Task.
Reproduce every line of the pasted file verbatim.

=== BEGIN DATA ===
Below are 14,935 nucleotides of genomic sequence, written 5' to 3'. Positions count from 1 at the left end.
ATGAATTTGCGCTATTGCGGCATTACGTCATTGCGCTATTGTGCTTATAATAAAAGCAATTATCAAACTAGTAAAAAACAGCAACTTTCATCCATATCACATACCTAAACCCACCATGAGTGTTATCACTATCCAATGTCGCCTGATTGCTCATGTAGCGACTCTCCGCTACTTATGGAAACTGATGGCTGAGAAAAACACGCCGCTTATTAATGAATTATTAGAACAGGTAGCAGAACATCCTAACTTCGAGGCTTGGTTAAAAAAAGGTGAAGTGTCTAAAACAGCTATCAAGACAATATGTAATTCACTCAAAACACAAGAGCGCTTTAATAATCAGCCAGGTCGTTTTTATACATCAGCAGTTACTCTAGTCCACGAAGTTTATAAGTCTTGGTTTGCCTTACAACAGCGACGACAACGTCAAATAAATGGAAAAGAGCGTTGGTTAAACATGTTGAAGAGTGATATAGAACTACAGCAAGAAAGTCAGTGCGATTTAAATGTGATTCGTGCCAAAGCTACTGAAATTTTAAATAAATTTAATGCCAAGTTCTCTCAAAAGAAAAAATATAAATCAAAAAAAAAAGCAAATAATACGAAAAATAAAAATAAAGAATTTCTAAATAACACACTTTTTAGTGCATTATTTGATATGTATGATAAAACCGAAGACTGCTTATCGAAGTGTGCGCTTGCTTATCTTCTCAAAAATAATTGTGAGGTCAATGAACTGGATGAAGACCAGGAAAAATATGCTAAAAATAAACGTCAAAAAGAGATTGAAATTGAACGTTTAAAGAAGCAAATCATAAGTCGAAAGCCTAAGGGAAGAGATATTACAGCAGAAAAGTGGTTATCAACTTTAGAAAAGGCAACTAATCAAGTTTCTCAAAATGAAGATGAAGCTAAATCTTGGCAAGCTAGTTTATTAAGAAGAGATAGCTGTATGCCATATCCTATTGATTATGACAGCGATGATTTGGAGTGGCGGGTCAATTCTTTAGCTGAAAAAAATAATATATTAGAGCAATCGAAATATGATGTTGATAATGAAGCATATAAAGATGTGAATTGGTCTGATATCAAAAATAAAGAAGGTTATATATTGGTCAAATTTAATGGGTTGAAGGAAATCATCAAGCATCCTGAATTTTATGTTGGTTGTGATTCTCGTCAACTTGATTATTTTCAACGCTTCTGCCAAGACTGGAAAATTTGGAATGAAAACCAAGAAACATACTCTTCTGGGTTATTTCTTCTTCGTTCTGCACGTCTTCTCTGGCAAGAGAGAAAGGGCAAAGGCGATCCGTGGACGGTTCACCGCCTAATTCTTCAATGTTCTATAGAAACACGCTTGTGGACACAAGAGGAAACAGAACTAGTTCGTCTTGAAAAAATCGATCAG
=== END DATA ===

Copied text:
Below are 14,935 nucleotides of genomic sequence, written 5' to 3'. Positions count from 1 at the left end.
ATGAATTTGCGCTATTGCGGCATTACGTCATTGCGCTATTGTGCTTATAATAAAAGCAATTATCAAACTAGTAAAAAACAGCAACTTTCATCCATATCACATACCTAAACCCACCATGAGTGTTATCACTATCCAATGTCGCCTGATTGCTCATGTAGCGACTCTCCGCTACTTATGGAAACTGATGGCTGAGAAAAACACGCCGCTTATTAATGAATTATTAGAACAGGTAGCAGAACATCCTAACTTCGAGGCTTGGTTAAAAAAAGGTGAAGTGTCTAAAACAGCTATCAAGACAATATGTAATTCACTCAAAACACAAGAGCGCTTTAATAATCAGCCAGGTCGTTTTTATACATCAGCAGTTACTCTAGTCCACGAAGTTTATAAGTCTTGGTTTGCCTTACAACAGCGACGACAACGTCAAATAAATGGAAAAGAGCGTTGGTTAAACATGTTGAAGAGTGATATAGAACTACAGCAAGAAAGTCAGTGCGATTTAAATGTGATTCGTGCCAAAGCTACTGAAATTTTAAATAAATTTAATGCCAAGTTCTCTCAAAAGAAAAAATATAAATCAAAAAAAAAAGCAAATAATACGAAAAATAAAAATAAAGAATTTCTAAATAACACACTTTTTAGTGCATTATTTGATATGTATGATAAAACCGAAGACTGCTTATCGAAGTGTGCGCTTGCTTATCTTCTCAAAAATAATTGTGAGGTCAATGAACTGGATGAAGACCAGGAAAAATATGCTAAAAATAAACGTCAAAAAGAGATTGAAATTGAACGTTTAAAGAAGCAAATCATAAGTCGAAAGCCTAAGGGAAGAGATATTACAGCAGAAAAGTGGTTATCAACTTTAGAAAAGGCAACTAATCAAGTTTCTCAAAATGAAGATGAAGCTAAATCTTGGCAAGCTAGTTTATTAAGAAGAGATAGCTGTATGCCATATCCTATTGATTATGACAGCGATGATTTGGAGTGGCGGGTCAATTCTTTAGCTGAAAAAAATAATATATTAGAGCAATCGAAATATGATGTTGATAATGAAGCATATAAAGATGTGAATTGGTCTGATATCAAAAATAAAGAAGGTTATATATTGGTCAAATTTAATGGGTTGAAGGAAATCATCAAGCATCCTGAATTTTATGTTGGTTGTGATTCTCGTCAACTTGATTATTTTCAACGCTTCTGCCAAGACTGGAAAATTTGGAATGAAAACCAAGAAACATACTCTTCTGGGTTATTTCTTCTTCGTTCTGCACGTCTTCTCTGGCAAGAGAGAAAGGGCAAAGGCGATCCGTGGACGGTTCACCGCCTAATTCTTCAATGTTCTATAGAAACACGCTTGTGGACACAAGAGGAAACAGAACTAGTTCGTCTTGAAAAAATCGATCAG